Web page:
All African countries must pull out of the International Criminal Court (ICC) and subscribe to an equivalent judicial structure in Africa, Kofi Bentil, vice president of policy think tank IMANI Africa, has suggested.

The African Union (AU) in January 2017 called for a mass withdrawal of member states from the ICC but the decision is not binding on all countries, with Nigeria and Senegal kicking against the suggestion.

South Africa and Burundi have already withdrawn amid the long-held perception across Africa that the ICC has been set-up to witch-hunt Africans while leaders from other continents found guilty of committing similar crimes are let off the hook.

The ICC, which came into force in 2002, was set up to prosecute and bring to justice those responsible for crimes including genocide, crimes against humanity, and war crimes.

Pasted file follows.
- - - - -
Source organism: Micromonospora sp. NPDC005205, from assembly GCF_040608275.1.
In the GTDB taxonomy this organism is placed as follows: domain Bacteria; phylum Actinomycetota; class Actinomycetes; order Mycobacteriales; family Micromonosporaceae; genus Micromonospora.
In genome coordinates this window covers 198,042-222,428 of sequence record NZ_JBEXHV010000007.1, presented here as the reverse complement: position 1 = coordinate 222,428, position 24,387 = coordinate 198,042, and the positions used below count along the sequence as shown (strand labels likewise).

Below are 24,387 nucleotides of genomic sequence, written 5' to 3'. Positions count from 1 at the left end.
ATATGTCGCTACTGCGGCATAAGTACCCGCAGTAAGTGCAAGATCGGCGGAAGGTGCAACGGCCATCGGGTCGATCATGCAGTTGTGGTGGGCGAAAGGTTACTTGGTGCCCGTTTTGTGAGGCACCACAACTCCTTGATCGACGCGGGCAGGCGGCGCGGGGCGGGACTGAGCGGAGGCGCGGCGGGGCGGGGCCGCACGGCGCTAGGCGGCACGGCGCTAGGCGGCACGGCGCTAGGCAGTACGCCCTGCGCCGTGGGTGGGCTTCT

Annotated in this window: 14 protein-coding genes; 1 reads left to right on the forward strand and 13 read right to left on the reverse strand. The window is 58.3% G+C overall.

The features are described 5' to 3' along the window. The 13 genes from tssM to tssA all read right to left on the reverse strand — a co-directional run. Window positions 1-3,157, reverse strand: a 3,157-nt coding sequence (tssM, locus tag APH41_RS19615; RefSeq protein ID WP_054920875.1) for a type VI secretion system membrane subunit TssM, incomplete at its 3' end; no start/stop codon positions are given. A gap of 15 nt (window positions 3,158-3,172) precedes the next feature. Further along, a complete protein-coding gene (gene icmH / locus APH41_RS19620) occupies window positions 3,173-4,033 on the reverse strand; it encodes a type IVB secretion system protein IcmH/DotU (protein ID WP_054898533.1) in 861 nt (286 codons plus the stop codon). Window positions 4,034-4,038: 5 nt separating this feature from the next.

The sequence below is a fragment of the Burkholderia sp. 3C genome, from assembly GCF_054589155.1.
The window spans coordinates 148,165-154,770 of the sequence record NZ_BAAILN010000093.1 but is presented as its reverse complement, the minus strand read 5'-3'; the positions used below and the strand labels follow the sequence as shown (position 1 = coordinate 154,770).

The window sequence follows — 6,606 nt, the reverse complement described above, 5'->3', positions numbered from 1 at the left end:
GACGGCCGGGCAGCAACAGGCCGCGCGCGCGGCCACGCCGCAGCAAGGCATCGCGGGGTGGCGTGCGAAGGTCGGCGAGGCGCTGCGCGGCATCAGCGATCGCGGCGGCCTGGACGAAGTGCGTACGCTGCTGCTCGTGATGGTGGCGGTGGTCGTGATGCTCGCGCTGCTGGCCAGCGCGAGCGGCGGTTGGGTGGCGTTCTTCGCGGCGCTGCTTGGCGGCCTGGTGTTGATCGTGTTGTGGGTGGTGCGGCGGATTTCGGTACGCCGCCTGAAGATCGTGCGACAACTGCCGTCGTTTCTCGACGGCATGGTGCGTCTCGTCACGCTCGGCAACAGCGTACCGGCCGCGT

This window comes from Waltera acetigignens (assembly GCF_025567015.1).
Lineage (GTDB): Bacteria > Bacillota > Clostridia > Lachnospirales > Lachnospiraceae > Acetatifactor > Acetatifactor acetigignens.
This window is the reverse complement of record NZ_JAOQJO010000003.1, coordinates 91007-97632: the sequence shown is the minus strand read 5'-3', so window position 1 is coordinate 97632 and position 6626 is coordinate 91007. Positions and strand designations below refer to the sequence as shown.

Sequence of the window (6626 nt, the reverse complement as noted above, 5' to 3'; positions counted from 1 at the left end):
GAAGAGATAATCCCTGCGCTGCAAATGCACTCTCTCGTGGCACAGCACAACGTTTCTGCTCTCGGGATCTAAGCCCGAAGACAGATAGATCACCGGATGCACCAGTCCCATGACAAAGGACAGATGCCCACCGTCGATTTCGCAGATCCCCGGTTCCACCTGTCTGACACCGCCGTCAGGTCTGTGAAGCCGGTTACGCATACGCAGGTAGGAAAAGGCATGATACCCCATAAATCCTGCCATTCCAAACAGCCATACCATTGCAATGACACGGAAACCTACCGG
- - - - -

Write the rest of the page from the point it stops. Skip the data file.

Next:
Mr Bentil is of the strong belief that the AU “had no business signing up for it (the ICC)” especially when the US refused to commit to it.

“As far as I am concerned, if they did it in the past, then maybe they did it to show good faith; it is time to withdraw from the ICC,” he told Etse Sikanku, on the Friday February 17 edition of World Affairs on Class91.3FM.

He was quick to add that he was “not in favour of any African despot being allowed to go free”, saying: “Africa should deal with them here within an African construct and again that is where the African High Command and its judicial wing should come into play.”

Journalism lecturer and international journalist Esther Armah, who was a guest on the show, was of the same view that Africa needed a functional judicial entity to replace the ICC, which has been a target for only African leaders.

Source: Ghana/